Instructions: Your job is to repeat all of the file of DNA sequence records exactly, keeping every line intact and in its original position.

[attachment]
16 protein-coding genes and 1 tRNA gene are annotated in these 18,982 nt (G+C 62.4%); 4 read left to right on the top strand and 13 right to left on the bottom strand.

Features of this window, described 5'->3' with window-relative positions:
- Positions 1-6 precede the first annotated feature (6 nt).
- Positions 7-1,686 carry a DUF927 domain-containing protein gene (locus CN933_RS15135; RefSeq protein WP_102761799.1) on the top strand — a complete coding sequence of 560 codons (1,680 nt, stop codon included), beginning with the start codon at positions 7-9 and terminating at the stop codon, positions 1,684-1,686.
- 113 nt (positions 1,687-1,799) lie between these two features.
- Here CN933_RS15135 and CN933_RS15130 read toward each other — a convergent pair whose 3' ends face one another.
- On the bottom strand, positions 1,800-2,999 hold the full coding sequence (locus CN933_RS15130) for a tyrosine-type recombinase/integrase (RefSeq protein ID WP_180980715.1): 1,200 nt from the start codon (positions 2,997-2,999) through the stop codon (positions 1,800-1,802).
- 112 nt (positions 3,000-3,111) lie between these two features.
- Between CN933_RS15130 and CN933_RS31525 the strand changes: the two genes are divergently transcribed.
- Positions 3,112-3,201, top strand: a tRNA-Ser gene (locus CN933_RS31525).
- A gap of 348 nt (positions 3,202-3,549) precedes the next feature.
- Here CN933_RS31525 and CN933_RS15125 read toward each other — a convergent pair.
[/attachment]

16 protein-coding genes and 1 tRNA gene are annotated in these 18,982 nt (G+C 62.4%); 4 read left to right on the top strand and 13 right to left on the bottom strand.

Features of this window, described 5'->3' with window-relative positions:
- Positions 1-6 precede the first annotated feature (6 nt).
- Positions 7-1,686 carry a DUF927 domain-containing protein gene (locus CN933_RS15135; RefSeq protein WP_102761799.1) on the top strand — a complete coding sequence of 560 codons (1,680 nt, stop codon included), beginning with the start codon at positions 7-9 and terminating at the stop codon, positions 1,684-1,686.
- 113 nt (positions 1,687-1,799) lie between these two features.
- Here CN933_RS15135 and CN933_RS15130 read toward each other — a convergent pair whose 3' ends face one another.
- On the bottom strand, positions 1,800-2,999 hold the full coding sequence (locus CN933_RS15130) for a tyrosine-type recombinase/integrase (RefSeq protein ID WP_180980715.1): 1,200 nt from the start codon (positions 2,997-2,999) through the stop codon (positions 1,800-1,802).
- 112 nt (positions 3,000-3,111) lie between these two features.
- Between CN933_RS15130 and CN933_RS31525 the strand changes: the two genes are divergently transcribed.
- Positions 3,112-3,201, top strand: a tRNA-Ser gene (locus CN933_RS31525).
- A gap of 348 nt (positions 3,202-3,549) precedes the next feature.
- Here CN933_RS31525 and CN933_RS15125 read toward each other — a convergent pair.